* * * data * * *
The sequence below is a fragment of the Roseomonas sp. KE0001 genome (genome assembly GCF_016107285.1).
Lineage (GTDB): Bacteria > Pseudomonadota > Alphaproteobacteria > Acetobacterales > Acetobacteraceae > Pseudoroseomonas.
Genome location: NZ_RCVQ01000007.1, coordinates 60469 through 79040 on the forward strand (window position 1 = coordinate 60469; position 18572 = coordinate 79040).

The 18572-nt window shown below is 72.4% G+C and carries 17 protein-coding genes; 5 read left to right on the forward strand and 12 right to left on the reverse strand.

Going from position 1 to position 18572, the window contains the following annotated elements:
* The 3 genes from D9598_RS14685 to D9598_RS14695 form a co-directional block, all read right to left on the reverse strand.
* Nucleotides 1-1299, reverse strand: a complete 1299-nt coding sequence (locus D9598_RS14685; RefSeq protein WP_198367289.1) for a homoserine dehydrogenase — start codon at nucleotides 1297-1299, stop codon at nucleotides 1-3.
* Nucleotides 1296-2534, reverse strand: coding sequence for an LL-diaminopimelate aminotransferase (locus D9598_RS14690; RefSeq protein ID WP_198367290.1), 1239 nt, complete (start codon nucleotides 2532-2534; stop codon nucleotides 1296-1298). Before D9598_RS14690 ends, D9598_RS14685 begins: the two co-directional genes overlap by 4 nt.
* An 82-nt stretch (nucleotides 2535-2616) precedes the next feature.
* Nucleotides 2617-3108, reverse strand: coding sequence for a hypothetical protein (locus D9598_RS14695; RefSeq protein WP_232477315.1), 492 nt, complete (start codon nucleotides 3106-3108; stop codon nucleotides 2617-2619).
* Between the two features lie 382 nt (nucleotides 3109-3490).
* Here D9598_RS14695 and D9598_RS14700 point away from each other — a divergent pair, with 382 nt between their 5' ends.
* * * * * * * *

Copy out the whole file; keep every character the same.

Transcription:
The sequence below is a fragment of the Roseomonas sp. KE0001 genome (genome assembly GCF_016107285.1).
Lineage (GTDB): Bacteria > Pseudomonadota > Alphaproteobacteria > Acetobacterales > Acetobacteraceae > Pseudoroseomonas.
Genome location: NZ_RCVQ01000007.1, coordinates 60469 through 79040 on the forward strand (window position 1 = coordinate 60469; position 18572 = coordinate 79040).

The 18572-nt window shown below is 72.4% G+C and carries 17 protein-coding genes; 5 read left to right on the forward strand and 12 right to left on the reverse strand.

Going from position 1 to position 18572, the window contains the following annotated elements:
* The 3 genes from D9598_RS14685 to D9598_RS14695 form a co-directional block, all read right to left on the reverse strand.
* Nucleotides 1-1299, reverse strand: a complete 1299-nt coding sequence (locus D9598_RS14685; RefSeq protein WP_198367289.1) for a homoserine dehydrogenase — start codon at nucleotides 1297-1299, stop codon at nucleotides 1-3.
* Nucleotides 1296-2534, reverse strand: coding sequence for an LL-diaminopimelate aminotransferase (locus D9598_RS14690; RefSeq protein ID WP_198367290.1), 1239 nt, complete (start codon nucleotides 2532-2534; stop codon nucleotides 1296-1298). Before D9598_RS14690 ends, D9598_RS14685 begins: the two co-directional genes overlap by 4 nt.
* An 82-nt stretch (nucleotides 2535-2616) precedes the next feature.
* Nucleotides 2617-3108, reverse strand: coding sequence for a hypothetical protein (locus D9598_RS14695; RefSeq protein WP_232477315.1), 492 nt, complete (start codon nucleotides 3106-3108; stop codon nucleotides 2617-2619).
* Between the two features lie 382 nt (nucleotides 3109-3490).
* Here D9598_RS14695 and D9598_RS14700 point away from each other — a divergent pair, with 382 nt between their 5' ends.